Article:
City of Dayton Spent More Than $650,000 to Maintain Order, Keep Residents and Property Safe
DAYTON, OH – This week, U.S. Senator Sherrod Brown (D-OH) wrote to the U.S. Department of Justice (DOJ) urging the department to work with Brown’s office and the City of Dayton to determine what federal funding might be available to help Dayton mitigate the cost of protecting Dayton residents during the rally hosted by a Ku Klux Klan (KKK)-affiliated group in May. While the city’s planning and foresight helped ensure no injuries, deaths, or property damage occurred during the rally, the city spent more than $650,000 to keep the city safe.
In his letter, Brown points to events in Charlottesville in 2017 to demonstrate the need for cities like Dayton to take higher security precautions when hate groups come into town and argue that these cities should not have to bear the full burden of these unexpected costs.
“Implementing a security plan for this event required the city to pay overtime to its personnel and bring in law enforcement personnel from other cities. These unexpected costs required the city to reallocate funds, which impacts the city’s capacity to provide essential other services. I, therefore, request that the Department of Justice work with my office and Dayton city officials to determine what funding your department can provide to help mitigate unexpected security costs incurrent in preparing for this event,” wrote Brown.
“We are so glad that this unfortunate rally happened without incident, but in the current climate we knew that our public safety forces would have to take significant precautions to keep people safe. We appreciate Senator Brown’s advocacy on this issue, and hope there is an opportunity for Dayton taxpayers to recoup some of the costs that were incurred in protecting those who showed up to peacefully voice their opposition,” said Dayton Mayor Nan Whaley.
Brown spoke out ahead of the KKK rally in Dayton, urging Ohioans to remain united in the face of hate.
A copy of Brown’s letter can be found HERE and below.
Dear Principal Deputy Assistant Attorney General Dummermuth:
Last month, an organization reportedly affiliated with the Ku Klux Klan (KKK) held a rally in the city of Dayton, Ohio. In preparation for the rally, Dayton city government developed and implemented a plan to ensure the safety and security of its citizens and property during the potentially volatile event. City leaders responsibly strategized to minimize risk and costs by partnering with police departments from across the state to ensure the presence of enough well-trained officers and convinced many local businesses in the area to close during the time of the rally. Fortunately, the city’s planning and foresight resulted in no injuries, loss of life, or property damage associated with the rally. However, the city’s efforts to maintain order did not come without a significant cost, as the city spent over $650,000 of its already limited resources to protect the people of Dayton.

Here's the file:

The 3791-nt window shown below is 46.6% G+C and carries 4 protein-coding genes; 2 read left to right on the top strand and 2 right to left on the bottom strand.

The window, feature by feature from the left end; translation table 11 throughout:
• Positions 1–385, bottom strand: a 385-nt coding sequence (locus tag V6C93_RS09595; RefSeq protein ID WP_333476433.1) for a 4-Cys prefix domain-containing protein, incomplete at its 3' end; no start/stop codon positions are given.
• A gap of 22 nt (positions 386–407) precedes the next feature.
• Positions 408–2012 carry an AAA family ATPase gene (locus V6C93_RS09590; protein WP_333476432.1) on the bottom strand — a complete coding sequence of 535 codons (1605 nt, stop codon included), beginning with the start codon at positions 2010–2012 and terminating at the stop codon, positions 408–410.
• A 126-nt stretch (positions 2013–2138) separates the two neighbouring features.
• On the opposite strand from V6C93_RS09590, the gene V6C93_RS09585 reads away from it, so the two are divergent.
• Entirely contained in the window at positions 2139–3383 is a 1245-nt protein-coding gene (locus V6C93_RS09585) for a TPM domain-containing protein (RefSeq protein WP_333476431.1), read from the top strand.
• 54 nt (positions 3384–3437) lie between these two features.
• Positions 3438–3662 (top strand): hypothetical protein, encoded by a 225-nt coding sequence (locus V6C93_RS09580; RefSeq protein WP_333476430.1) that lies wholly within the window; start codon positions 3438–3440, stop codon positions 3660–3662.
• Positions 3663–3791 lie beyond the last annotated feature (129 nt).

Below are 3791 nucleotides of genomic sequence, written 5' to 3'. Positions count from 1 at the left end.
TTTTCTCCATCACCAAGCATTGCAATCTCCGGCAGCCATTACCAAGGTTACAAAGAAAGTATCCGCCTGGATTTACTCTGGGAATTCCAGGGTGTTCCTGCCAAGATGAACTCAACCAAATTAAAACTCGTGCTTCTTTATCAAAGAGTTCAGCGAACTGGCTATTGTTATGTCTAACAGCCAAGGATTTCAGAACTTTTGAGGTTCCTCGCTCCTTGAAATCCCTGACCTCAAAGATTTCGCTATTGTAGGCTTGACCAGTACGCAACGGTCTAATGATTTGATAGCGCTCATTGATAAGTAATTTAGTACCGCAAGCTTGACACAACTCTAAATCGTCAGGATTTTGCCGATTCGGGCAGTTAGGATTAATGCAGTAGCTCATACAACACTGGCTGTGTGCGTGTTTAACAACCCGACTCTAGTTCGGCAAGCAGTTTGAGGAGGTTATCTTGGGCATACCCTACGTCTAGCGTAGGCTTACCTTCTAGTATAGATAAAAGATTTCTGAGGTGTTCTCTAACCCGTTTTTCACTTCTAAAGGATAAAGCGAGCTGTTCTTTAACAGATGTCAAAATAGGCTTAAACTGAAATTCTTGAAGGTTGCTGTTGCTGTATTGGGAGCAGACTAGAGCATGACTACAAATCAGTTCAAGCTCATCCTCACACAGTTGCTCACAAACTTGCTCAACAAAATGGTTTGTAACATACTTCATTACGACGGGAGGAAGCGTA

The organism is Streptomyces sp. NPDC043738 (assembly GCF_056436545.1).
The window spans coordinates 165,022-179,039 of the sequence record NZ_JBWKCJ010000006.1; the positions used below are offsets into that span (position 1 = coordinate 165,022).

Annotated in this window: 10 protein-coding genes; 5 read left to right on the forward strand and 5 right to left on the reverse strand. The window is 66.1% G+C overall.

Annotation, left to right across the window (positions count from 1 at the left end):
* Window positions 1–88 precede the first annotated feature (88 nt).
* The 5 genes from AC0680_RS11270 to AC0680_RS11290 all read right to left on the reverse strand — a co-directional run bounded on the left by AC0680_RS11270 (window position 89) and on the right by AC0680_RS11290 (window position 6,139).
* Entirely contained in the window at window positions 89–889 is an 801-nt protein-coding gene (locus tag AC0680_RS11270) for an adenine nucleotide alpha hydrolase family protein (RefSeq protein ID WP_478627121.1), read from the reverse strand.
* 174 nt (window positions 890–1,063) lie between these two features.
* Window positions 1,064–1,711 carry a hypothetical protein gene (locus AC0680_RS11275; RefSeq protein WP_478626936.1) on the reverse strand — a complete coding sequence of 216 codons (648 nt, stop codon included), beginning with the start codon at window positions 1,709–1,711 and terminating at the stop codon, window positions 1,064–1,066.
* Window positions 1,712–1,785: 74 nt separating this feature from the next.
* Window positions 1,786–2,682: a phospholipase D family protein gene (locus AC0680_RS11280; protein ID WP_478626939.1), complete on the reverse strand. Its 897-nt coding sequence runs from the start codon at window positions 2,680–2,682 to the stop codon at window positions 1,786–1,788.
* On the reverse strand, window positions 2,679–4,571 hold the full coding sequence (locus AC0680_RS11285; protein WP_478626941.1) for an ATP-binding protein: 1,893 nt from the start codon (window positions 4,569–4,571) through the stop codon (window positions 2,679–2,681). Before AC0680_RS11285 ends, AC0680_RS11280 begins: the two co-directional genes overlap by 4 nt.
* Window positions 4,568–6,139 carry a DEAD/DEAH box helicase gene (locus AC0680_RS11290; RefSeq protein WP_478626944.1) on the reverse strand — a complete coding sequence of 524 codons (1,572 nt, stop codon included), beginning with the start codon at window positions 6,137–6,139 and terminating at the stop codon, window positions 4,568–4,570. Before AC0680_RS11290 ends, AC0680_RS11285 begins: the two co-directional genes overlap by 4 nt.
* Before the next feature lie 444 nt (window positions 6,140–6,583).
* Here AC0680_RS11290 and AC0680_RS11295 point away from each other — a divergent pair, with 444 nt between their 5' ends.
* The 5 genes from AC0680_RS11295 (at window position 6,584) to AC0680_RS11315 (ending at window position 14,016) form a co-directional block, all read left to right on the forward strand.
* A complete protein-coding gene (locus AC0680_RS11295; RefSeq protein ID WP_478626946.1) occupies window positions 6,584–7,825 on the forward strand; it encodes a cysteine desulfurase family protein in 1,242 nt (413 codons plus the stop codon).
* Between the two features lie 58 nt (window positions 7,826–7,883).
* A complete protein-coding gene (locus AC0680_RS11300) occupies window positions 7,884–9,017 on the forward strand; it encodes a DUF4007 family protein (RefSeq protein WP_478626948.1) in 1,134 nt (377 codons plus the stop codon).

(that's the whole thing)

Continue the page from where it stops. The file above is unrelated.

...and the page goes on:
Nearly two years ago, the nation watched in horror as the events in Charlottesville, Virginia, unfolded. That day served as a stark reminder of the type of hate that still exists in this nation and the type of violence and unrest that KKK-affiliated and other white supremacist rallies can bring to a town. The KKK has a long, sad, pathetic, and well-documented history of violence in this nation. Violence and terror is baked into its very DNA. Given that history and what we saw in Charlottesville, the security precautions taken by Dayton city officials were both reasonable and necessary to protect citizens, law enforcement officers, and demonstrators.
Dayton is an open and welcoming community. KKK rallies, and other similar high-risk events, are an aberration, and is not something the city budgets for. Implementing a security plan for this event required the city to pay overtime to its personnel and bring in law enforcement personnel from other cities. These unexpected costs required the city to reallocate funds, which impacts the city’s capacity to provide essential other services. I, therefore, request that the Department of Justice work with my office and Dayton city officials to determine what funding your department can provide to help mitigate unexpected security costs incurred in preparing for this event.
What happened in Charlottesville, could happen anywhere, and I am thankful that due to our brave law enforcement officers and the advance preparation by city officials, it did not happen in Dayton last weekend. It is my hope that DOJ can work with my office and the city of Dayton to provide guidance on any available assistance to help the city offset at least some of the costs incurred in maintaining law and order. If you have any questions, please do not hesitate to contact myself or my staffer, Shomari Figures (202-224-2315).